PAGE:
The U.S. District Court for the Southern District of Georgia Brunswick Division signed a ruling Tuesday establishing new district lines in Long County.
The ruling established a new county map and altered all five districts. District 5, previously identified as the Tibet Community District, took in land from all four of the other districts and increased in land mass by approximately 40 percent; it now runs across the entire county to Cecil Nobles Highway. District 4 also changed dramatically and lost a lot of area, including a swath of Ludowici.
Additionally, the new lines affect two people who were slated to take seats on the Long County Board of Education. Unopposed in the July primary were District 3 incumbent Florence Baggs and District 5 candidate Julie Dawson, who was the only person to qualify from the district after Emma Strickland decided not to seek re-election. Under the new map, Dawson’s residence now is now in District 3, meaning both candidates will have to run against each other for the seat. Furthermore, District 5 is left with no candidate for its vacant seat. No other general-primary candidates were affected by the new maps.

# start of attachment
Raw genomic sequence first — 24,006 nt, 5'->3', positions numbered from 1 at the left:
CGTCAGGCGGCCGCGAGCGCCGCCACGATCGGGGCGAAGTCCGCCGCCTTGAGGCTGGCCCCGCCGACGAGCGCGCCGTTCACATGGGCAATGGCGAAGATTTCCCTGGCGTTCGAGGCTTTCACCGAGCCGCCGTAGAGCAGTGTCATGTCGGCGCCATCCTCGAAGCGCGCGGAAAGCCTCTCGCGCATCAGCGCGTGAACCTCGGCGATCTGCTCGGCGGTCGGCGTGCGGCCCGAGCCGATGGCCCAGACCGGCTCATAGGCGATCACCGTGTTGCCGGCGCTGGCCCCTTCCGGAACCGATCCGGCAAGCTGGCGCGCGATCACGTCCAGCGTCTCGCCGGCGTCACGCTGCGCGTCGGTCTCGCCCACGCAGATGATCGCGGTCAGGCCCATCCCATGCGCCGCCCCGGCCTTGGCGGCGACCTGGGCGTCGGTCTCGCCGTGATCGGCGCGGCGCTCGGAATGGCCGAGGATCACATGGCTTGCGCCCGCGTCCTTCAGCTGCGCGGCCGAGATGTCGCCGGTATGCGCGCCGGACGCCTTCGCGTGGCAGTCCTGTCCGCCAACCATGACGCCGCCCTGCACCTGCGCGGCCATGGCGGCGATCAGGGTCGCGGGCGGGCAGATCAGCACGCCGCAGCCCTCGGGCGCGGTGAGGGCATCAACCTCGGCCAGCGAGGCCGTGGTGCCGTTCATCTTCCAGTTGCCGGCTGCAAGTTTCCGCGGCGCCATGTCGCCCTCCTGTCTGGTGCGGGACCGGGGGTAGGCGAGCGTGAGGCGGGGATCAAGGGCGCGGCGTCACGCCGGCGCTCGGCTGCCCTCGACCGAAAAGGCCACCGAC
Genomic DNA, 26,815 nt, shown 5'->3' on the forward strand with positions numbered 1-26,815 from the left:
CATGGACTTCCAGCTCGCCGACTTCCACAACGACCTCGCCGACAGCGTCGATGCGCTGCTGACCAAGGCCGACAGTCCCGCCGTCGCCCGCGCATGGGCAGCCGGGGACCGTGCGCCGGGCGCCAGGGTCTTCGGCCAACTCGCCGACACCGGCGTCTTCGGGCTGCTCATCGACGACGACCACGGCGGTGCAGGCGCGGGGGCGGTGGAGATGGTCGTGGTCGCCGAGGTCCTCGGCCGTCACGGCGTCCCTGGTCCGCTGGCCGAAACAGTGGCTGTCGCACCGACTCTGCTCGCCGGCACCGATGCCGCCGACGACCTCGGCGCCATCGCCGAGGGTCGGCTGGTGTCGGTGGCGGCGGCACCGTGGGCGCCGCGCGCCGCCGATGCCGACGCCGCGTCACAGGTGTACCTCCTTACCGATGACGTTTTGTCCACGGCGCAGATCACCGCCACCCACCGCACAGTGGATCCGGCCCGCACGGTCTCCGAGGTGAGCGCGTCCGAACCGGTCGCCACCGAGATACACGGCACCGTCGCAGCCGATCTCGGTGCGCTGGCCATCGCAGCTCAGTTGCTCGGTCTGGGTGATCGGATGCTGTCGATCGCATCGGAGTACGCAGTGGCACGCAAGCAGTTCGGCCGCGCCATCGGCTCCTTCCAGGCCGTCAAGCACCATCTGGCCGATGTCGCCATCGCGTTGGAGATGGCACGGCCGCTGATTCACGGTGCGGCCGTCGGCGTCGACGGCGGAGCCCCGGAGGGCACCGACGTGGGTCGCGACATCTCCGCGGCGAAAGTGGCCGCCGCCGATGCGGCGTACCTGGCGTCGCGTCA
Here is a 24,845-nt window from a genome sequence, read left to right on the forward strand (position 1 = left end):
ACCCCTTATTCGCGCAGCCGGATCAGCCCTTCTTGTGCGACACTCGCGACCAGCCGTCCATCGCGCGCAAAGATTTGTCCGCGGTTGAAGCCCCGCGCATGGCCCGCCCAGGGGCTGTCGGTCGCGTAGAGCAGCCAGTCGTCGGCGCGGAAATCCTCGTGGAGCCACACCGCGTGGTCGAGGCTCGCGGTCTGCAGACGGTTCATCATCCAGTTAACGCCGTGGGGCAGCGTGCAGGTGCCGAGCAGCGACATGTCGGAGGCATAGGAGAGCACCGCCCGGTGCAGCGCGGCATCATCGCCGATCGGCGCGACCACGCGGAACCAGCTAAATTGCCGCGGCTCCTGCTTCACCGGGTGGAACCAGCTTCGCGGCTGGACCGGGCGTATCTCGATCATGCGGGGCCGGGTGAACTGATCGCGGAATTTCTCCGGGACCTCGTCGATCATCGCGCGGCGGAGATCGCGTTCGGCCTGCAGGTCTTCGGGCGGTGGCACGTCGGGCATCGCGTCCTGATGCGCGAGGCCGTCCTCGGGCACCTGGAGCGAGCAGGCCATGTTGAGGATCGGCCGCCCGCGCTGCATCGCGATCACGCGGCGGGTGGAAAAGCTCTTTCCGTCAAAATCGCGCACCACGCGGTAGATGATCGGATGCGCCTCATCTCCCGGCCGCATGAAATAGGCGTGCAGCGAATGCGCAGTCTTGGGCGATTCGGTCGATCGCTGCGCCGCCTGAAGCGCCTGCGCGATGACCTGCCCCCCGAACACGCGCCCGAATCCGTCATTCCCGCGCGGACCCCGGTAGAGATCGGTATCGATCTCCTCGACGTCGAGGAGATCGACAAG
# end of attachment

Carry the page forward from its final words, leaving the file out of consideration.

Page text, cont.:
The Long County Commission and the Long County Board of Education asked the court to make a decision on redistricting due to the U.S. Justice Department’s Aug. 27 ruling that the previously proposed district map did not meet the requirements of the 1965 Voting Rights Act. Regarding the proposed map, the court took issue with District 3, where the voting-age African-American population decreased. According to the new map approved by the court, this population now is 46.59 percent.
In District 1, the total African-American population increased from 18.72 percent to 20.87 percent; in District 2, it increased from 19.99 percent to 21.18 percent; in District 3, it increased from 43.83 percent to 46.62 percent; and in District 4, it increased from 21.82 percent to 28.56 percent. The only other area where the total African-American population decreased was in District 5, where it fell from 31.15 percent to 17.75 percent.
Though the order was signed Oct. 30 by U.S. District Court Judge J. Randal Hall and 11th Circuit Court of Appeals Chief Judge Lisa Godbey, it cannot be adopted until two requirements are met. First, the public must be given a comment period, and second, a legal notice of the ruling must run for at least two days in the Coastal Courier. Long County Board of Elections Chairwoman Vanessa Cunningham said members of the public who want to comment on the plan can send their remarks to the federal district court in Brunswick by 5 p.m. Wednesday, Nov. 7. Anyone with questions about the comment period can contact the Long County Board of Elections office at the courthouse.